Building Bridges between Muslims and Non-Muslims
By Kiran Gund
The Ibn Khaldun Chair of Islamic Studies at American University Washington, DC and the former Pakistani High Commissioner to the UK Ambassador Akbar Ahmed, tackled the dynamic subject of contemporary relations between Muslims and non-Muslims during the course of his recent talk at “Chai Time” in Potomac, Maryland.
Chai Time is a multicultural community service organization started in 2000 by Bano Makhdoom to facilitate a multicultural and intellectual forum for speakers to present a variety of topics while facilitating opportunities for conversation and networking.
It was a packed hall for Ambassador Ahmed’s talk. The audience represented the Who’s who of the community with guests from the World Bank and State Department, and the leaders of the Pakistani community such as Senator Akbar Khwaja and Masood Ahmed of the IMF. It was also an interfaith gathering with members of the Muslim, Jewish, and Christian communities in attendance.
Ambassador Ahmed opened his talk by highlighting the need for global citizens to exercise compassion though the usage of scholarly dialogue. Although the 21st century witnessed a greater degree of intermixing of individuals due to forces of globalization, there is still a lack of academic appreciation of cultures, religions and global affairs that triggers misunderstandings and in consequence, cultivates breeding grounds for hate crimes.
Ambassador Ahmed continued by reminding Americans of their obligation to engage in their pluralist society, which is the pillar of the American identity established by the founding fathers. He reaffirmed the peacefulness of Islam and its ability to be accommodated in both the American and global society. After all, the two most prominent names of Allah in the Qur'an are Al-Rahman and Al-Raheem: the most compassionate and the most merciful. Ambassador Ahmed carried out his quest for spreading understanding with his dialogue in the 1990’s England among the Jews, Christians and Muslims. However, the 9/11 terrorist attacks complicated the contextual environment that Islam occupied. 9/11 also brought Islam at the forefront of the stage, however Islam received negative, inaccurate media, which exacerbated relations between Islamic societies and the Western world.
In response to this complication, Ambassador Ahmed conducted a quartet of studies published by Brookings Press in which he examined relations between the West and the World of Islam after 9/11: Journey into Islam: The Crisis of Globalization (2007); Journey into America: The Challenge of Islam (2010); The Thistle and the Drone: How America’s War on Terror Became a Global War on Tribal Islam (2013); and Journey into Europe: Islam, Immigration, and Empire (forthcoming). All four projects centered on common themes of intercultural relations and transcending cultural barriers. Ambassador Ahmed’s talk highlighted his continuous study of intercultural relations in Europe. In the most recent project, Journey to Europe, Ambassador Ahmed examines the historical relationship between Europe and the Muslim world and the current issues that both worlds undergo.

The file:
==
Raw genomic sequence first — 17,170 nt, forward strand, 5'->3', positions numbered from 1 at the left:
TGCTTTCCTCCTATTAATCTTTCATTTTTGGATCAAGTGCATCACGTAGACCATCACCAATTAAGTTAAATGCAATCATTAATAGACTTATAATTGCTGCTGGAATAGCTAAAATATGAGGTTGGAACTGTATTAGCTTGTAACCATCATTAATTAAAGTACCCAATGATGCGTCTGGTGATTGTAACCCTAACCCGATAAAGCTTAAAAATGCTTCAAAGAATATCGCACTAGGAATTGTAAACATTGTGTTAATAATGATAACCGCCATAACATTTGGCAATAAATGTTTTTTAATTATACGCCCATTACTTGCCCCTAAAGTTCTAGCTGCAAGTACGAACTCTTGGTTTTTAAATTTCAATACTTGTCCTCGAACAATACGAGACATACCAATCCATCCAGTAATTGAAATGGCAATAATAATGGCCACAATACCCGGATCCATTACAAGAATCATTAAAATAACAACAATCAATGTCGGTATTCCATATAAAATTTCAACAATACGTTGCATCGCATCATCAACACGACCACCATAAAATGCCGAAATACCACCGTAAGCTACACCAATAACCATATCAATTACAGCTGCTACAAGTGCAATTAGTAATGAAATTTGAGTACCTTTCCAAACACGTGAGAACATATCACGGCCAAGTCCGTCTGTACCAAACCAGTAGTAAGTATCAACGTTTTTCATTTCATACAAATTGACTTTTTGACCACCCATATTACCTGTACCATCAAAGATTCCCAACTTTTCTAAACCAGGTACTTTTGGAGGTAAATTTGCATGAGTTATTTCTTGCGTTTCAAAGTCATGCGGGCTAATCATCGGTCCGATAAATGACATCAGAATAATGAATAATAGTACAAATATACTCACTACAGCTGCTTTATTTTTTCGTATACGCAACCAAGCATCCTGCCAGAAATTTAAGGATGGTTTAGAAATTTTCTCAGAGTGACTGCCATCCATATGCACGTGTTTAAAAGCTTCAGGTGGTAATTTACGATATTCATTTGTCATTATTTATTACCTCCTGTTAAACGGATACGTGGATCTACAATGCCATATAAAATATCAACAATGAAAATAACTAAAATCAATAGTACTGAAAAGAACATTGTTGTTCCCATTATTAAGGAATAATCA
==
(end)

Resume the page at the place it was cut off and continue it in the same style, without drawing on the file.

During the question and answer session, the audience was lively and engaged, with many important questions being asked of Ambassador Ahmed. One audience member wished to know if Muslims in the USA are better off than Muslims in Europe? Yes, replied Ambassador Ahmed. Muslims can often lead better lives in the USA than in Europe. The Muslims that arrive in Europe are guest workers; they are temporary immigrants seeking to send money back home. Most occupy low-skilled jobs. Muslims in the USA desire permanent residence. So, they are more inclined to establish themselves by climbing the social and economic ladder. Also, most originate from middle-class background and arrive with academic and professional credentials.
Following this comparison of the Muslim community, another participant asked how do Americans and Europeans address homegrown terrorism. Ambassador Ahmed responded by observing that societies must challenge the notion that American and European values are incompatible with Islam. Moreover, the Muslim community must intervene when a member is noticed for his or her dissonance with the outside society. Interfaith dialogue can be the glue to sow the torn social fabric caused by differences.
The audience was also concerned about the future. Ambassador Ahmed stated that he could not predict the future, however he could assess the present. He said the Middle East is experiencing huge plate tectonic shifts which spark turbulence that affects the rest of the world. He declared that the world is at a critical point: we can tip forward to stability and peace or we can continue being trapped in a cycle of violent conflict. But we need to make that first step towards peace. The process of building bridges between Muslims and non-Muslims needs to start with dialogue between communities such as the one I experienced at Chai Time.
(Kiran Gund is an undergraduate student studying international relations at American University’s School of International Service in Washington, DC)